Ron5
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Ron5

Same answer: politicians jawing, simpletons, like yourself, swallowing.

John Marshall
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John Marshall

Why do we continue to invest these facilities in Scotland when the risk of having to remove all Ministry of Defence establishments, and the cost involved, from the country are increasing?

Gunbuster
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Gunbuster

They keep investing because of the effect and cost to the Scottish economy of removing them . Upwards of 8k jobs gone with just the closing of Faslane and the surrounding support bases. Then you can add in Rosyth and Glasgow to the mix, RAF bases, Army and RM bases. The economy would take a massive hit.

Andy P
Guest
Andy P

In case you hadn’t noticed, Scotland is still part of the UK. It would be pretty divisive to exclude work to a sector of the UK just in case that area opts to leave. Kind of like the EU stopping funding to the UK in the run up to the referendum on Brexit. As an aside, some charities did actually hold funding to Scottish charities ‘just in case’, my missus works in cancer research (science as opposed to the office or fundraising) and there was a ‘pause’ on money going to research teams in Scotland. Bit naughty.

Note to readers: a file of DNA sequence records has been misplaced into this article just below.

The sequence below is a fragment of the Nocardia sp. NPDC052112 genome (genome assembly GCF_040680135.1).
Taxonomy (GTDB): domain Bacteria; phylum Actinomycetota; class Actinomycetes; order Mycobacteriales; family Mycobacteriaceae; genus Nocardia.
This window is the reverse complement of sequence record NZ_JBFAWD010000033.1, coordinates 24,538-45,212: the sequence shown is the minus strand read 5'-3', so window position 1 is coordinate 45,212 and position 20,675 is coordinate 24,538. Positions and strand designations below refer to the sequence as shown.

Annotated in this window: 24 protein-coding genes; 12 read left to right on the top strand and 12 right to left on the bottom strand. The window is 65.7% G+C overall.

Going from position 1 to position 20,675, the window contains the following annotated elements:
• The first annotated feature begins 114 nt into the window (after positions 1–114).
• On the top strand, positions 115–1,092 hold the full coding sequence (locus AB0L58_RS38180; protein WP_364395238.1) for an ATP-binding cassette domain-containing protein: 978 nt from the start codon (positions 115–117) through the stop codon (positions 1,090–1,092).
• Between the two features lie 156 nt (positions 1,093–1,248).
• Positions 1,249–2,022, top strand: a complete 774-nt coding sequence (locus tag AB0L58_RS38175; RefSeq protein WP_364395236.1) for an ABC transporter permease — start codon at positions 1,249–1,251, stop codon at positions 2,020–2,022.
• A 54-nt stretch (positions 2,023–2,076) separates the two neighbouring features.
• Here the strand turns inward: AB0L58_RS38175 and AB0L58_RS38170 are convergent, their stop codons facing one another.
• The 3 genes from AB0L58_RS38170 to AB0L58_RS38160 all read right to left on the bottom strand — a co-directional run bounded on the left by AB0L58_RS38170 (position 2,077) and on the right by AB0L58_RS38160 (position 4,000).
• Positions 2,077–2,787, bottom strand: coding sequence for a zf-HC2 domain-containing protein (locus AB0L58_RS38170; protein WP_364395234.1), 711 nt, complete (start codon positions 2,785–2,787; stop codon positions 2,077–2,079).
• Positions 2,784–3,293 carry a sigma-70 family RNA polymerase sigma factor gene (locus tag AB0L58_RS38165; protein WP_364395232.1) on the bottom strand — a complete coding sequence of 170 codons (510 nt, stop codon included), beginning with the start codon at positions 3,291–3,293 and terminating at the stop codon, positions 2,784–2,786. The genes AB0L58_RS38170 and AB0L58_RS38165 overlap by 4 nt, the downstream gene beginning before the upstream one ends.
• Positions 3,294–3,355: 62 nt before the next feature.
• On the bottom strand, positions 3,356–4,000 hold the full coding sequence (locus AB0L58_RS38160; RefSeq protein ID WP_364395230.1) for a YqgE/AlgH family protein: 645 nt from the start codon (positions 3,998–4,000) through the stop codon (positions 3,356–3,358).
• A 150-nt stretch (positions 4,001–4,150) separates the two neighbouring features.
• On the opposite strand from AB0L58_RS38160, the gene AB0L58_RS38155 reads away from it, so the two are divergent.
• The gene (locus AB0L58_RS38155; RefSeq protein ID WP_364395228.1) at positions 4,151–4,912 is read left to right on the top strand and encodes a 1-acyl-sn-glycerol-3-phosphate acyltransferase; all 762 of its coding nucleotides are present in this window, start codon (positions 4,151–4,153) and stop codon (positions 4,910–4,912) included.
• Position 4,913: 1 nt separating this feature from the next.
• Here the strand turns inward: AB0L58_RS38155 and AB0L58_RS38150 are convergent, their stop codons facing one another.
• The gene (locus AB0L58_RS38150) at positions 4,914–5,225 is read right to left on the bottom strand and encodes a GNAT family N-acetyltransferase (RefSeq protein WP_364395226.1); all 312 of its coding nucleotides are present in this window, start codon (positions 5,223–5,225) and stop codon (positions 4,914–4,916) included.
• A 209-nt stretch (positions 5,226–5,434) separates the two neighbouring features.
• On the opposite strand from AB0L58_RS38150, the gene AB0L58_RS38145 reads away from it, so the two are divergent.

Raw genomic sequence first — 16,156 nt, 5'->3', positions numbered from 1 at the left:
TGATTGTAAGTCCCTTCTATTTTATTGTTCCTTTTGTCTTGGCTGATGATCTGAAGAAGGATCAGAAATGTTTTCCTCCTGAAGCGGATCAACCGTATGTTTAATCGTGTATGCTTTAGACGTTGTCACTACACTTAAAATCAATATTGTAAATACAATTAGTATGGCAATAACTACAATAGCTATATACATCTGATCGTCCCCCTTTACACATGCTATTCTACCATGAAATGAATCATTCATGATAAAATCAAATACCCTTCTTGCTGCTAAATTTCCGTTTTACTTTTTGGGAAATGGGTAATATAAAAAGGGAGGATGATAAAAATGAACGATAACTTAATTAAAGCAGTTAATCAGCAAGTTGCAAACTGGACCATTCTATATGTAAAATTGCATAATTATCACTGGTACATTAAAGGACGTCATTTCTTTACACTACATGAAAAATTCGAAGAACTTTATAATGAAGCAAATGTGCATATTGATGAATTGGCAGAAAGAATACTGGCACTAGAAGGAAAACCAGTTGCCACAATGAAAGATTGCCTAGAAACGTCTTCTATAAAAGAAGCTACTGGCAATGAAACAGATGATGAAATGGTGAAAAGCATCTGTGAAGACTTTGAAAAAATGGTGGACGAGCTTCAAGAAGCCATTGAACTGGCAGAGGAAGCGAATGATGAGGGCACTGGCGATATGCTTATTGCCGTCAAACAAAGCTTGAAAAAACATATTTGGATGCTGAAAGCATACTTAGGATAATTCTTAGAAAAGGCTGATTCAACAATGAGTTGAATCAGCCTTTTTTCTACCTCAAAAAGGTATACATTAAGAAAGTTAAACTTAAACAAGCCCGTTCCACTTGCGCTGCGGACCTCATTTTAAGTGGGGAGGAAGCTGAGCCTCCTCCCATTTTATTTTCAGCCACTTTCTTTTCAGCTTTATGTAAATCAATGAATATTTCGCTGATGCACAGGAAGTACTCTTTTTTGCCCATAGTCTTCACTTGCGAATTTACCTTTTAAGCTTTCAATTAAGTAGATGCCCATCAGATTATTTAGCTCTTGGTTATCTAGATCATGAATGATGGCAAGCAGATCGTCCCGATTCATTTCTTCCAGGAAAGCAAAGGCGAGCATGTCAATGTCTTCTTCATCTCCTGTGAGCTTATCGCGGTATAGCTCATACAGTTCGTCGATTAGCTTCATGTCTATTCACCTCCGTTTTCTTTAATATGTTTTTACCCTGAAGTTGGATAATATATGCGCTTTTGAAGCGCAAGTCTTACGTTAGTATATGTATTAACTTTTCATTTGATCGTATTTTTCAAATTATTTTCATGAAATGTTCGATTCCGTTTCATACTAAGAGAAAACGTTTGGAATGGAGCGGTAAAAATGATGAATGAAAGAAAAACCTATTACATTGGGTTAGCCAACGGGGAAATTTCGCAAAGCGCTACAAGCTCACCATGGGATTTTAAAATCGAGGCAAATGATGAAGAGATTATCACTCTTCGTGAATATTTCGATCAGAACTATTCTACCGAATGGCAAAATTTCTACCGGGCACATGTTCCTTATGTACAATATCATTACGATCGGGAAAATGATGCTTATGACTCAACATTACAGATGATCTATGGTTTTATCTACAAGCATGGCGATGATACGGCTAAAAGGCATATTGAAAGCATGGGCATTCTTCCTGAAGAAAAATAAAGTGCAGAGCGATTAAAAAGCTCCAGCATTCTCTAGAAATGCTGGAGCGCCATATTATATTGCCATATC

peter french
Guest
peter french

What about a possible Scottish independence vote

Darren
Guest
Darren

I know the crane was built in china-19, but why is there still chinese writing on the goliath crane?!

john melling
Guest

Found some interesting news from Canada regarding the Type 31

The $60 billion price tag of Canada’s proposed new fleet of warships will come under the scrutiny of the Parliamentary Budget Officer, who will also examine other less costly similar projects underway in other countries.

The House of Commons government operations committee requested that Parliamentary Budget Officer Yves Giroux examine the cost of the Canadian Surface Combatant project and take a look at the cost of two other types of warships: the FREMM and the Type 31.

Paul T
Guest
Paul T

From what i have read on Canadian Defence Procurement it is a very painful and slow process – rumblings of cost come as no surprise,think of the issues with the Merlin and the Future Fighter requirement.The FREMM has already lost out to the T26,the T31 wasnt even under consideration.Id expect more Mileage in this saga yet.